Libbson is a new shared library written in C for developers wanting to work with the BSON serialization format. Its API will feel natural to C programmers but can also be used as the base of a C extension in higher-level MongoDB drivers. The library contains everything you would expect from a BSON implementation. It has the ability to work with documents in their serialized form, iterating elements within a document, overwriting fields in place, Object Id generation, JSON conversion, data validation, and more. Some lessons were learned along the way that are beneficial for those choosing to implement BSON themselves. Improving small document performance A common use case of BSON is for relatively small documents. This has a profound impact on the memory allocator in userspace, causing what is commonly known as “memory fragmentation". Memory fragmentation can make it more difficult for your allocator to locate a contiguous region of memory. In addition to increasing allocation latency, it increases the memory requirements of your application to overcome that fragmentation. To help with this issue, the bson_t structure contains 120 bytes of inline space that allows BSON documents to be built directly on the stack as opposed to the heap. When the document size grows past 120 bytes it will automatically migrate to a heap allocation. Additionally, bson_t will grow it’s buffers in powers of two. This is standard when working with buffers and arrays as it amortizes the overhead of growing the buffer versus calling realloc() every time data is appended. 120 bytes was chosen to align bson_t to the size of two sequential cachelines on x86_64 (each 64 bytes). This may change based on future research, but not before a stable ABI has been reached. Single allocation for nested documents One strength of BSON is it’s ability to nest objects and arrays. Often times when serializing these nested documents, each sub-document is serialized independently and then appended to the parents buffer. As you might imagine, this takes quite the toll on the allocator. It can generate many small allocations which were only created to have been immediately discarded after appending to the parents buffer. Libbson allows for building sub-documents directly into the parent documents buffer. Doing so helps avoid this costly fragmentation. The topmost document will grow its underlying buffers in powers of two each time the allocation would overflow. Parsing BSON documents from network buffers Another common area for allocator fragmentation is during BSON document parsing. Libbson allows parsing and iteration of BSON documents directly from your incoming network buffer. This means the only allocations created are those needed for your higher level language such as a PyDict if writing a Python extension. Developers writing C extensions for their driver may choose to implement a “generator" style parsing of documents to help keep memory fragmentation low. A technique we’re yet to explore is implementing a hashtable-esque structure backed by BSON, only deserializing the entire buffer after a threshold of keys have been accessed. Generating BSON documents into network buffers Much like parsing BSON documents, generating documents and placing them into your network buffers can be hard on your memory allocator. To help keep this fragmentation down, Libbson provides support for serializing your document to BSON directly within a buffer of your choosing. This is ideal for situations such as writing a sequence of BSON documents into a MongoDB message. Generating Object Ids without Synchronization Applications are often doing ObjectId generation, especially in high insert environments. The uniqueness of generated ObjectIds is critical to avoiding duplicate key errors across multiple nodes. Highly threaded environments create a local contention point slowing the rate of generation. This is because the threads must synchronize on the increment counter of each sequential ObjectId. Failure to do so could cause collisions that would not be detected until after a network round-trip. Most drivers implement the synchronization with an atomic increment or a mutex if atomics are not available. Libbson will use atomic increments and in some cases avoid synchronization altogether if possible. One such case is a non-threaded environment. Another is when running on Linux as both threads and processes are in the same namespace. This allows the use of the thread identifier as the pid within the ObjectId. You can find Libbson at https://github.com/mongodb/libbson and discuss design choices with its author, Christian Hergert, who can be found on twitter as @hergertme .
4 Ways MongoDB Enhances Your Google BigQuery Experience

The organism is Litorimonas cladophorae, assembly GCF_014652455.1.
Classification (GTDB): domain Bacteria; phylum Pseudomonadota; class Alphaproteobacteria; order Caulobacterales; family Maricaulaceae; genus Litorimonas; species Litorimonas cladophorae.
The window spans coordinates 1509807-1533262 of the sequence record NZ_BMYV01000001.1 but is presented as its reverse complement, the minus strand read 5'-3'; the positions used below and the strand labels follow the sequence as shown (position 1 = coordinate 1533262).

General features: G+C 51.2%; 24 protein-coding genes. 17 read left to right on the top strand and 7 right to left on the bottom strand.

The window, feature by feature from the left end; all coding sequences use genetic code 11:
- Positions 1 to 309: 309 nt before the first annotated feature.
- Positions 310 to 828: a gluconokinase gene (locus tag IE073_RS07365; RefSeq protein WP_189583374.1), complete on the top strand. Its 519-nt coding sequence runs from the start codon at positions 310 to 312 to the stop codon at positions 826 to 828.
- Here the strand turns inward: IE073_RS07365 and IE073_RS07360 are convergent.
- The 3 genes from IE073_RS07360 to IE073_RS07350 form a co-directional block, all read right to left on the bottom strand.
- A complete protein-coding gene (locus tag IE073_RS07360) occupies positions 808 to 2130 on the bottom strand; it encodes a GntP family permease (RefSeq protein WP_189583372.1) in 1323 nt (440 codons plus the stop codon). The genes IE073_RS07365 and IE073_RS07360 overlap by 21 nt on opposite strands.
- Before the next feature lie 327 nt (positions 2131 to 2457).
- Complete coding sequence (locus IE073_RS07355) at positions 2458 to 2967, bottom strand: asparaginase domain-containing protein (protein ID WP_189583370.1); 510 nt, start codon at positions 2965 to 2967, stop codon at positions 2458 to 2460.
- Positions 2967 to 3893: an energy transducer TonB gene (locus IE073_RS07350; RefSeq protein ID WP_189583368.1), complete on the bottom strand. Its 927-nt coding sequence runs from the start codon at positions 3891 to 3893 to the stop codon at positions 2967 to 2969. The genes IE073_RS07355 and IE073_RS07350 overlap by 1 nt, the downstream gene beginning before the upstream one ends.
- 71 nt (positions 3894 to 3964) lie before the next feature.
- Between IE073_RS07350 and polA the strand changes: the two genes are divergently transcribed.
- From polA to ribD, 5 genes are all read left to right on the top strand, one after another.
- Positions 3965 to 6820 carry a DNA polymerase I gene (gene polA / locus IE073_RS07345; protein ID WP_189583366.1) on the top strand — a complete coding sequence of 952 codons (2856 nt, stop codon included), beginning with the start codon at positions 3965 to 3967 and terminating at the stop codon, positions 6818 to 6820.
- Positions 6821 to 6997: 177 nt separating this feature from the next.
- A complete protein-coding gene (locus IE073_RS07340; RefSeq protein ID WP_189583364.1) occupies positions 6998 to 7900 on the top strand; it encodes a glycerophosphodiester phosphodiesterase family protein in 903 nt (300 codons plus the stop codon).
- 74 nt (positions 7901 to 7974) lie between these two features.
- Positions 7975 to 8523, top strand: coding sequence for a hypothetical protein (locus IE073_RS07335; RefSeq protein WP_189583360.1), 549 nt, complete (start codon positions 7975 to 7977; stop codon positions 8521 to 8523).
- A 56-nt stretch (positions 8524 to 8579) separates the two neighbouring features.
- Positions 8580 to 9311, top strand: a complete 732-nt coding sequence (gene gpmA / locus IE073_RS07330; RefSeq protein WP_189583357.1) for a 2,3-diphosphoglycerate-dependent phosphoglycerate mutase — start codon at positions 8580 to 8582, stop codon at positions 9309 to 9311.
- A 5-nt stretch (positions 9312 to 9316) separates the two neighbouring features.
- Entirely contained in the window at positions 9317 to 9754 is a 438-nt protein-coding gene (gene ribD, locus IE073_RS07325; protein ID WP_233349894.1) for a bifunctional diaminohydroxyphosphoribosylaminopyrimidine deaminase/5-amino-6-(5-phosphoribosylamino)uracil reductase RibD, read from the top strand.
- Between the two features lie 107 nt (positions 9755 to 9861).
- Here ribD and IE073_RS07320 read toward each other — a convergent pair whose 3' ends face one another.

MongoDB and Google Cloud continue to build on their partnership, with MongoDB enhancing Google Cloud with pay-as-you-go abilities, unified billing, and integrations with multiple different GC features, including BigQuery . And, when it comes to data architecture, BigQuery and MongoDB are two products that are better together. Google BigQuery and MongoDB are better together Google’s serverless data warehouse, BigQuery, was launched in 2011 with an aim to enhance business agility as their cloud-native data warehouse. BigQuery allows for fast queries that can uncover insights using familiar SQL. When MongoDB is added to the database technology stack as a complementary technology, it enhances the breadth of capabilities for the developer across a variety of use cases, including the following four examples. Combined impact of the Enterprise Data Warehouse and the Operational Data Store BigQuery is best suited as an Enterprise Data Warehouse (EDW), meaning it is designed to optimize long-running analytics. MongoDB Atlas , on the other hand, is best suited as an Operational Data Store (ODS), designed to optimally support high throughput and highly concurrent real-time operational applications that demand random access to an entity’s data in native JSON. This combination means that BigQuery and MongoDB are complementary technologies that can jointly deliver more value — each delivering on their strongest qualities. BigQuery excels at long-running queries, while Atlas handles the real-time operational application needs with thousands of concurrent sessions and millisecond response times. Enriched end-customer experiences BigQuery enables data scientists and analysts with machine learning (ML) models and BI tools for structured and semi-structured data at scale. For roles that need results with a turnaround time of a day or more, BigQuery is a strong tool for big data queries. With MongoDB Atlas, engineers and development teams can build applications faster and handle highly diverse schema, query, and update patterns, adapting to demanding user needs and competition. Atlas can also deliver the real-time or less than 24-hour queries that are necessary to keep your business operational. Additionally, data can easily move back and forth between the two platforms, creating a prime combination for running analytics on operational data. Being able to unlock the full potential of your data across your organization means that everyone has the insight into the business metrics they need, when they need it. This allows quicker decision making, as well as stronger and more accurate reporting. Extensibility to MongoDB Atlas features On top of the value and synergy that can be realized by a BigQuery+Atlas combination, other Atlas features can help enhance the usefulness and sophistication of a data architecture, such as: Atlas Charts can be leveraged to create rich visualizations of any data stored within Atlas. Atlas Triggers and Alerts can apply database logic in response to events or on a predefined schedule. Atlas Search brings full-text search at scale to all data across MongoDB and BigQuery alike. Atlas Data Federation enables aggregating data across multiple data sources, such as Atlas clusters and HTTPS endpoints, and transforming it into analytical formats (e.g., Parquet). This means you can not only access data in real-time, but you can also analyze it in a visual, user-friendly way. This functionality makes your data more actionable, allowing you not only to answer questions about your business data but also make better predictions and future adjustments based on it. Furthermore, being alerted to certain data-based events and triggering new actions based on that information means you can have your data working more efficiently for you, freeing up time to innovate and focus on core business competencies. Lastly, this approach simplifies your data lifecycle, so JSON data from various applications and endpoints can easily be transformed and consumed for rich analytics. Deeper understanding of your customer Businesses can use fully managed MongoDB Atlas to store customer 360 profiles. A 360-degree view of a customer allows businesses to track an individual customer’s journey across multiple channels, devices, purchases, and interactions, and improves customer satisfaction. With the combination of Atlas and BigQuery, businesses can also use compiled data — such as, transactional data, behavioral data, user profile and segmentations, and business analytics — to match user profiles with products and services using Artificial Intelligence (AI). Vertex AI , a managed machine learning platform, provides all the Google cloud services in one place to deploy and maintain AI models. Being able to easily access a 360 view for each customer and have automation around their customer journey helps with customer engagement and loyalty by improving customer satisfaction and retention through personalization and targeted marketing communications. It also enables retailers to aggregate customer interactions across all channels and identify valuable new customers. Google BigQuery and MongoDB Atlas in the real world Current , a leading U.S. challenger bank, uses innovative approaches, services, and technologies to serve people overlooked by traditional banks, regardless of age or income level, to help improve their financial outcomes. To help create customer experiences that cannot exist in traditional systems, Current chose to leverage Google Cloud, including BigQuery, with MongoDB layering the platform to achieve their goals. Read Full Current Story Are you a Google BiqQuery customer that is curious about how MongoDB Atlas can amplify your existing data warehouse or data lake architecture? Try MongoDB Atlas for free today and spin up your first workload in minutes. Try pay-as-you-go Atlas on GC Marketplace